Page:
With many hair and nail salons forcibly closed due to the pandemic, one Assemblyman says it’s time to do better.
Assemblymember Ash Kalra (D-San Jose) sent a letter to Gov. Gavin Newsom asking him to quickly develop guidelines for safe indoor operations of nail and hair salons. California is the only state in the country that doesn’t allow beauty salons to open indoors.
Kalra hasn’t received a response from Newsom, but he said he expects an answer soon.
This comes on the heels of a statewide protest Aug. 17, when some salons opened in defiance of the state order. It also comes after a high-profile local battle involving a Tower District salon that opened because the owner said her back was up against the wall financially.
“Let’s give these businesses a sense that there is a light at the end of the tunnel for them. We know that we can create a safer environment indoors.” – Assemblyman Ash Kalra (D-San Jose)
Being in Limbo
Kalra says being in limbo isn’t working for salon customers, employees, and owners.
“I think there is a way to thread that needle,” Kalra told GV Wire℠ by Zoom from outside the Assembly chambers. “I’m asking the governor to really work to find that common ground.”
Kalra says he’s open to this being a county-by-county decision, but he at least wants guidelines to help formulate a path forward.
“Let’s give these businesses a sense that there is a light at the end of the tunnel for them,” said Kalra. “We know that we can create a safer environment indoors.”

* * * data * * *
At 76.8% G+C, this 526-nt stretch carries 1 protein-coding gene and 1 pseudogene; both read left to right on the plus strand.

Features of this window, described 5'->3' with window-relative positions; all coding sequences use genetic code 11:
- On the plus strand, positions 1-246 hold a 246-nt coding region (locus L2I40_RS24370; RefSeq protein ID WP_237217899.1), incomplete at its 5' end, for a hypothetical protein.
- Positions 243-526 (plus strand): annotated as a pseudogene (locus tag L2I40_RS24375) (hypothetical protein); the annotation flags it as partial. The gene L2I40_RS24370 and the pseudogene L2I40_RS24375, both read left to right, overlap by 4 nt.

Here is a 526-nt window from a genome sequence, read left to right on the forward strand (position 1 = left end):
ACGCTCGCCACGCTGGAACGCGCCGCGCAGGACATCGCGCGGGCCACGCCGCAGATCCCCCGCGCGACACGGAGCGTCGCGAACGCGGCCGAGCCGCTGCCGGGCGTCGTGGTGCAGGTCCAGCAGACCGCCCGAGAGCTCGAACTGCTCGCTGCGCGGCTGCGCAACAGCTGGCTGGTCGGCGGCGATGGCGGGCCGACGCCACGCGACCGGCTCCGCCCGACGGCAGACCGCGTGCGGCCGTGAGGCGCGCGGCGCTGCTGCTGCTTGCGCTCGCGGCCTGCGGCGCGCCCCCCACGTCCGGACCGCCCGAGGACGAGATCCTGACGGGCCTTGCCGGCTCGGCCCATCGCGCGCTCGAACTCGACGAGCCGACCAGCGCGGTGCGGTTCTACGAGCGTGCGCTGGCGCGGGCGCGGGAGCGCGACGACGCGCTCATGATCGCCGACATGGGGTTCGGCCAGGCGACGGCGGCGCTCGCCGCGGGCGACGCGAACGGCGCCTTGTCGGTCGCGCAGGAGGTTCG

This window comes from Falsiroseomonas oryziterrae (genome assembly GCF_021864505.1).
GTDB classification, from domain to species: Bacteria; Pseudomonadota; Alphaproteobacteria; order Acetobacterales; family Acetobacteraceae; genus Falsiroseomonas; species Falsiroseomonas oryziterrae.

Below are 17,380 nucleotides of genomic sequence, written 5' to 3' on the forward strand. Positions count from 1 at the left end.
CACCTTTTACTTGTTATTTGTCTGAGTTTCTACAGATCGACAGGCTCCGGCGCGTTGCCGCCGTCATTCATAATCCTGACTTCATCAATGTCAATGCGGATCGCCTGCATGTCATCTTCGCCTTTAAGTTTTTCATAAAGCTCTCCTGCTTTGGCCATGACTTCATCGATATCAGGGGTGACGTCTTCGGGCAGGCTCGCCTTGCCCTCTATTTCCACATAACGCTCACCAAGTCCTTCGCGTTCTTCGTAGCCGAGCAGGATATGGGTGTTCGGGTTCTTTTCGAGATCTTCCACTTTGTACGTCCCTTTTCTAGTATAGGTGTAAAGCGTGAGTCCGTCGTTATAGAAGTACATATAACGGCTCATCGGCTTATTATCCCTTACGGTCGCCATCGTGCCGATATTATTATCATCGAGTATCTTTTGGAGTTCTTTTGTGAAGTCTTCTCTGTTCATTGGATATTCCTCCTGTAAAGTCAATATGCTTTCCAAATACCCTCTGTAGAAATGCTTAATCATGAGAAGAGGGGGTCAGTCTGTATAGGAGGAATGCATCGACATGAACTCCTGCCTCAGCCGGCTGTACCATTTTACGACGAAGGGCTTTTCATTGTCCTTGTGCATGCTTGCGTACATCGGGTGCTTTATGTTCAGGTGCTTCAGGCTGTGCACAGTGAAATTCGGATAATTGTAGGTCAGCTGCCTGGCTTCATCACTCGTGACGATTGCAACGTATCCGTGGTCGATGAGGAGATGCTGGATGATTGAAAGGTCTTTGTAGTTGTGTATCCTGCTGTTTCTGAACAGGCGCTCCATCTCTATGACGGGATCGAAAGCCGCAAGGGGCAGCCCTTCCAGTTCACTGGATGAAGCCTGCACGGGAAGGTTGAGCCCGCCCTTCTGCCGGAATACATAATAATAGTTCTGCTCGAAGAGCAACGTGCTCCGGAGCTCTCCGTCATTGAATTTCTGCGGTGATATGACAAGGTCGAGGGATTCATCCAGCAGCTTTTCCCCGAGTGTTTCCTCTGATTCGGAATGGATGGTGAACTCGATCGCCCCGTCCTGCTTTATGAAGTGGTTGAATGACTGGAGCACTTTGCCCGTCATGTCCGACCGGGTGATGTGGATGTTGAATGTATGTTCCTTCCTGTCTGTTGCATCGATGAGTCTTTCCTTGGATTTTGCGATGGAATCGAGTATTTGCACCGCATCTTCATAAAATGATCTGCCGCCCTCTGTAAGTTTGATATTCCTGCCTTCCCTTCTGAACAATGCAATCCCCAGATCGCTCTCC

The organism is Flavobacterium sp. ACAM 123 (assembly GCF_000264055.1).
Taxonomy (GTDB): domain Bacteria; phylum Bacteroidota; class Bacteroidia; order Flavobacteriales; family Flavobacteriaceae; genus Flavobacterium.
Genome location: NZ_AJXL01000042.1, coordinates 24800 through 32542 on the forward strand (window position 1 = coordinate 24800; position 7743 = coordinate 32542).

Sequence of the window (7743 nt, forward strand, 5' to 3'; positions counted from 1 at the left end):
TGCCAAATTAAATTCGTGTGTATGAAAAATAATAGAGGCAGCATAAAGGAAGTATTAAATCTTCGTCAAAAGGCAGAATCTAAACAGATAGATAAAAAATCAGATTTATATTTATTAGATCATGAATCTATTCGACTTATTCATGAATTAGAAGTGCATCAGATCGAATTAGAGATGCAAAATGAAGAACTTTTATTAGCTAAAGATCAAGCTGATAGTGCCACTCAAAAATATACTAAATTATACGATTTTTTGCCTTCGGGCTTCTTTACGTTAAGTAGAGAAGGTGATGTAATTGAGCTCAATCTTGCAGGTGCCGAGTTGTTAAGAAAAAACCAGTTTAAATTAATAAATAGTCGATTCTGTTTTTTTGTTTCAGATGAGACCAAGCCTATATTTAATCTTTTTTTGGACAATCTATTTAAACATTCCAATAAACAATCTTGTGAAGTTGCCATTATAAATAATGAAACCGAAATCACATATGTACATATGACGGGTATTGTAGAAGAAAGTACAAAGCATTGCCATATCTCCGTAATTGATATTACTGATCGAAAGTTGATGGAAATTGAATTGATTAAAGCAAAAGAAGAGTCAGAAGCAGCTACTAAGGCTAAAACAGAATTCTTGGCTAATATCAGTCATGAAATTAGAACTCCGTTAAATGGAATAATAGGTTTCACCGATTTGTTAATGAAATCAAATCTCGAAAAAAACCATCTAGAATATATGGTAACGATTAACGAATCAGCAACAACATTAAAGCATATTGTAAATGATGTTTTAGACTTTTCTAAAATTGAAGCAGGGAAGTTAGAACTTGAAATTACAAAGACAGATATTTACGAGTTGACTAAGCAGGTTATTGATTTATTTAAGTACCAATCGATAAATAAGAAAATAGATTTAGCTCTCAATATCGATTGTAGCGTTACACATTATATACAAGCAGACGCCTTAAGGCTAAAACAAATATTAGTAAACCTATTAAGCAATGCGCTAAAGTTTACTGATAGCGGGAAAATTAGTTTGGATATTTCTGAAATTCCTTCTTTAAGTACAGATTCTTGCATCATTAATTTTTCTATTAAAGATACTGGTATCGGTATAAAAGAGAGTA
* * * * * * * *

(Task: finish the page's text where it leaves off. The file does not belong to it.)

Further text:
Immigrants own many of the nail salons in his district, Kalra said. And, the closures hurt businesses started 10, 20, or 30 years ago.
“In my district, just like it’s been the case in many others, it’s been pretty devastating.”
He recently visited several of those salons and understands their frustrations. He knows these businesses went to the trouble of installing plexiglass separators and new sanitation equipment — only to open for one day before being shut back down.
Trained in Sanitation
“They’re already trained on how to keep a sanitary environment,” said Kalra. “We’re talking about responsible operators that know what they’re doing.
“As I’m sitting here, there’s literally ash on the ground here on the portico of the Capitol from all the wildfires, so that we know that’s not a solution, especially for some of the kinds of services offered. You can’t do a lot of them outdoors.”
I’m calling on Governor @GavinNewsom to quickly develop guidelines for safe indoor operations of nail & hair salons. Particularly with current poor air quality, it’s critical that we find a way for personal care businesses to operate safely indoors adhering to #COVID19 protocols. pic.twitter.com/d3qDRyEQFb
— Ash Kalra ? (@Ash_Kalra) August 25, 2020
Tower District’s Salon Posh Owner Reacts
GV Wire℠ reached out to Salon Posh owner Tanya Alvarado for her reaction to Kalra’s letter.
“He pretty much took the words out of my mouth,” said Alvarado.
“He pretty much took the words out of my mouth.”–Tanya Alvarado, Salon Posh owner reacting to an Assemblyman’s effort
Alvarado reopened her Tower District salon on Tuesday, Aug. 18, but shut down three days later after receiving a $1,075 fine from the city with a threat of an additional $5,000 fine if she remained open.
Alvarado says that she’s lost $30,000 during the pandemic shutdown.
A fundraiser has generated enough support to cover her fine.
I am astonished at the amount of support I’ve received from family, friends and the public. As you all may know, our…
Current State Guidance
California hair and nail salons can only provide services outdoors.
The California Business, Consumer Services and Housing Agency released rules allowing hairstylists, barbers, manicurists, massage therapists, and estheticians to offer some personal care services outdoors.
They can operate under tents, canopies, or other shelters so long as no more than one side is enclosed, the agency said. This allows for enough outdoor air movement to deter the buildup or spread of the virus.
The rules still bar chemical hair services including shampooing, permanent waving, bleaching, tinting, coloring, dyeing, and straightening. The ban also applies to electrolysis, tattooing, and piercing.